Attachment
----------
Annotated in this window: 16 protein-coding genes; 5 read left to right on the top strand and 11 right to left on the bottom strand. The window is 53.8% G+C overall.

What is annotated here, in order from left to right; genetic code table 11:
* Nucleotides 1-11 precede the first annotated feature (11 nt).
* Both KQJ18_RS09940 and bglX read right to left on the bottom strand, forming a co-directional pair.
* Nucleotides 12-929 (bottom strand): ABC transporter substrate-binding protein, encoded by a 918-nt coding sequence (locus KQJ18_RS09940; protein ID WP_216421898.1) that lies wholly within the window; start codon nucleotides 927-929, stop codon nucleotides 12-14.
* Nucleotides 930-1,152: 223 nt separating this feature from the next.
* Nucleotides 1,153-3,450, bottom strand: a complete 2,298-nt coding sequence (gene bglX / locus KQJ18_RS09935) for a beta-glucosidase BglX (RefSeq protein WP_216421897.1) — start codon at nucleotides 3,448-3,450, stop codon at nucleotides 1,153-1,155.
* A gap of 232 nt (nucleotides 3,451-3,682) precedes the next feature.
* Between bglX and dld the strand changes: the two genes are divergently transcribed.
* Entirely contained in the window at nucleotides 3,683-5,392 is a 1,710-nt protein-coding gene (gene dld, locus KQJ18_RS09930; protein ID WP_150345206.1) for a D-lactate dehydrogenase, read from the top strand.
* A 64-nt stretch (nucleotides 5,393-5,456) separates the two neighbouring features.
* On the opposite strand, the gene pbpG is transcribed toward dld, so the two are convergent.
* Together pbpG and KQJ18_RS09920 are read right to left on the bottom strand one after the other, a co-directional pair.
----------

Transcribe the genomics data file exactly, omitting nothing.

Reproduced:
Annotated in this window: 16 protein-coding genes; 5 read left to right on the top strand and 11 right to left on the bottom strand. The window is 53.8% G+C overall.

What is annotated here, in order from left to right; genetic code table 11:
* Nucleotides 1-11 precede the first annotated feature (11 nt).
* Both KQJ18_RS09940 and bglX read right to left on the bottom strand, forming a co-directional pair.
* Nucleotides 12-929 (bottom strand): ABC transporter substrate-binding protein, encoded by a 918-nt coding sequence (locus KQJ18_RS09940; protein ID WP_216421898.1) that lies wholly within the window; start codon nucleotides 927-929, stop codon nucleotides 12-14.
* Nucleotides 930-1,152: 223 nt separating this feature from the next.
* Nucleotides 1,153-3,450, bottom strand: a complete 2,298-nt coding sequence (gene bglX / locus KQJ18_RS09935) for a beta-glucosidase BglX (RefSeq protein WP_216421897.1) — start codon at nucleotides 3,448-3,450, stop codon at nucleotides 1,153-1,155.
* A gap of 232 nt (nucleotides 3,451-3,682) precedes the next feature.
* Between bglX and dld the strand changes: the two genes are divergently transcribed.
* Entirely contained in the window at nucleotides 3,683-5,392 is a 1,710-nt protein-coding gene (gene dld, locus KQJ18_RS09930; protein ID WP_150345206.1) for a D-lactate dehydrogenase, read from the top strand.
* A 64-nt stretch (nucleotides 5,393-5,456) separates the two neighbouring features.
* On the opposite strand, the gene pbpG is transcribed toward dld, so the two are convergent.
* Together pbpG and KQJ18_RS09920 are read right to left on the bottom strand one after the other, a co-directional pair.